Our Principals Occupy Hot Seat of Education

Daily Herald (Arlington Heights, IL), October 22, 2004 | Go to article overview

Our Principals Occupy Hot Seat of Education


Byline: J. Peter Lueck

In a few short weeks, we will celebrate the 83rd American Education Week, recognizing the educators and school staff who keep our children safe and healthy as well as help them achieve.

We know that successful schools require a team effort and that school bus drivers, cafeteria workers, teacher aides and other support professionals positively impact our school communities.

But for today, I would like to focus on our school principals who hold the key to our school improvement efforts.

Unless you somehow missed going to school, somewhere in the back of your mind is the perception of the school principal. To those who visited the office more than others, the memory may be a little stronger. But regardless of one's personal contact with the person in charge, most probably still think of the principal as an authority figure who runs the school like the captain of a ship.

He - and most of them were men until recent years - makes the rules, maintains order and is the ultimate judge in all matters of disagreement. Everyone - staff, students and parents - knows nothing is final without his or her say so.

Perceptions aside, it's been a long time since school principals could run a school like their personal kingdom, if it was ever possible. Strong state and federal laws and regulations, union contracts and changing societal expectations have been altering the role of the principal for some time.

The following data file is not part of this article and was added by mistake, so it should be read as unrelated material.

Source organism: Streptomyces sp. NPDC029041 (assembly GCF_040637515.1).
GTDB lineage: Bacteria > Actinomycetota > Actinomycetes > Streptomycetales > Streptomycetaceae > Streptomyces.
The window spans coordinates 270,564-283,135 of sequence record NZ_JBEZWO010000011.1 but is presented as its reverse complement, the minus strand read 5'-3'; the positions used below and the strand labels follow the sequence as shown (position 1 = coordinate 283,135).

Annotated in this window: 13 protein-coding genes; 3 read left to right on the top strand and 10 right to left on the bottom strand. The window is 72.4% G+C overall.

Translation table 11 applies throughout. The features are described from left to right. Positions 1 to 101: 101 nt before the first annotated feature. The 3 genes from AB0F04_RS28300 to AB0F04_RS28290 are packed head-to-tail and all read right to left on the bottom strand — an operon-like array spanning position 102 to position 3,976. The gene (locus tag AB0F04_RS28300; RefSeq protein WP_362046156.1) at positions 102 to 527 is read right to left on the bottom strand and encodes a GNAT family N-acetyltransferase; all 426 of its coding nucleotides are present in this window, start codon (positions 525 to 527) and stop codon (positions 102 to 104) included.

Indeed, there is no more challenging role in education today and probably very few jobs that could be considered tougher in any field.

So much is expected of a principal, while the total control we perceive he or she exercises no longer exists.

The principal's chair became a hot seat in the latter half of the 20th century as American education experienced numerous attempts at restructuring and increased public concern about its quality. Although the country's complex educational system places responsibility at the state level, with local control maintained by boards of education and their superintendents, the school principal has been at the epicenter of much of the reform efforts.

In fact, for almost two decades now, educational research has suggested the best hope for the improvement of schools can be found in the principal's office.

As a result, principals were called upon to lead the way in the effective schools movement of the 1970s and 1980s, as well as site- based reform efforts of the 1990s. …

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